A Century of Preserving Our National Treasures

A Century of Preserving Our National Treasures

By Christina Phillis

This year marks the 100th anniversary of the National Park Service (NPS), and special events are taking place across the country — or, as the song says, “From the redwood forest, to the gulf stream waters.” With more than 400 NPS sites spanning 84 million acres, ranging from battlefields and monuments to parks, seashores and rivers, you truly can choose your own adventure. There are also a variety of centennial programs throughout the year designed to help you get involved and help keep the NPS around for another 100 years.


Yellowstone was the first when Congress named it a national park on March 1, 1872. As more and more national parks were established, the need grew for one unified governing agency to oversee them all. On August 25, 1916, Woodrow Wilson signed the Organic Act, which established the National Park Service as a new federal bureau in the Department of the Interior. Its mission was simple: to preserve and protect the then 35 national parks and monuments and those yet to be established so they would be left “…unimpaired for the enjoyment of future generations.”


To commemorate the 100th anniversary of the NPS, the U.S. Mint struck and issued three gold coins. The surcharges from these coins must be paid to the National Park Foundation to help fund projects that preserve and protect its resources.

The gold coins are clad with images of two instrumental conservationists: Theodore Roosevelt and John Muir. Muir helped to establish Yosemite National Park and published many books on conservation and natural wonders, including “Our National Parks.” And during his time as president, Roosevelt created the United States Forest Service and established 150 national forests, 51 federal bird reserves, 4 national game preserves, 5 national parks, and 18 national monuments.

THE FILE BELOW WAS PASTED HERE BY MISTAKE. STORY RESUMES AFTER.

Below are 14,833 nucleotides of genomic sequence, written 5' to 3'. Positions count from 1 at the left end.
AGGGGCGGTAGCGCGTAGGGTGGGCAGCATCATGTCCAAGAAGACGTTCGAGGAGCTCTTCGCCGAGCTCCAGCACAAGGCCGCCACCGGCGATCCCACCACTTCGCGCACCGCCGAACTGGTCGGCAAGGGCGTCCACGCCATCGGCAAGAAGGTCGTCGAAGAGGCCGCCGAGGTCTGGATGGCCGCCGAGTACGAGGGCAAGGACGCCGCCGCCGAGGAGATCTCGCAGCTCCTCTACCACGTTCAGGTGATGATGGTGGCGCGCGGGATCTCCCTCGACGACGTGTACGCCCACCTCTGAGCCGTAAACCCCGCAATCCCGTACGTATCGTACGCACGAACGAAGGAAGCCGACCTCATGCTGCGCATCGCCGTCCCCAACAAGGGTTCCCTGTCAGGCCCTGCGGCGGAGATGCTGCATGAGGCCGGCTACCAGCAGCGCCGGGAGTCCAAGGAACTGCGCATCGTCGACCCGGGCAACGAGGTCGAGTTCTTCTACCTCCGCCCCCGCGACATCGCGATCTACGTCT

Centennial Programs

Starting with the 2015-2016 school year, fourth graders and their families were given free access to hundreds of parks, lands, and waters through the Every Kid in a Park Program. Students and fourth-grade educators, on behalf of their students, can print out a paper pass for free access by visiting www.everykidinapark.gov. The site also offers advice for planning your trip, including finding places to visit, as well as overnight accommodations, and a packing list.

As a way to inspire more people to connect to America’s parks, the NPS also kicked off the Find Your Park Movement. You can join it by visiting www.findyourpark.com, where you can locate parks near you and share your story. You can also get involved on social media by using #findyourpark.

Looking to the Future

Although the NPS has much to celebrate this year, there are still challenges that lie ahead. David Barna, the public affairs chief for the NPS, told National Geographic, “One of the greatest challenges we face is in making the National Park Service relevant to all Americans.” The NPS is addressing this challenge with its Urban Agenda Program, which asks parks and cities to rethink how to connect with Urban America. People living in these areas don’t always have the means to visit one of the many awe-inspiring parks, so the NPS hopes to offer populations in these areas access to nature through the development of innovative, new spaces.

The NPS is responding to not only the changing American culture, but also our changing planet. Roosevelt was prescient when he said, “…the time has come to inquire seriously what will happen when our forests are gone, when the coal, the iron, the oil, and the gas are exhausted, when the soils have still further  impoverished and washed into the streams, polluting the rivers, denuding the fields and obstructing navigation.” We now know that climate change has the power to alter the ecology of many parks. Extended droughts, fire seasons, low-flow rivers, and rising air and water temperatures can cause certain species of animals and plants to either adapt or die. Barna notes that peer-reviewed science will be instrumental in dealing with climate change.

The NPS is optimistic that much of its future success will come from the 22,000 people it employs as well as the 221,000 volunteers who donate their time and money every year. And what a glorious green 100th year it’s shaping up to be for America’s treasured national parks!


Go to www.findyourpark.com and find a park that you would like to visit.

How can science be used to deal with climate change?


  • Conservation
  • Unimpaired
  • Preserve
  • Centennial
  • Urban
  • Ecology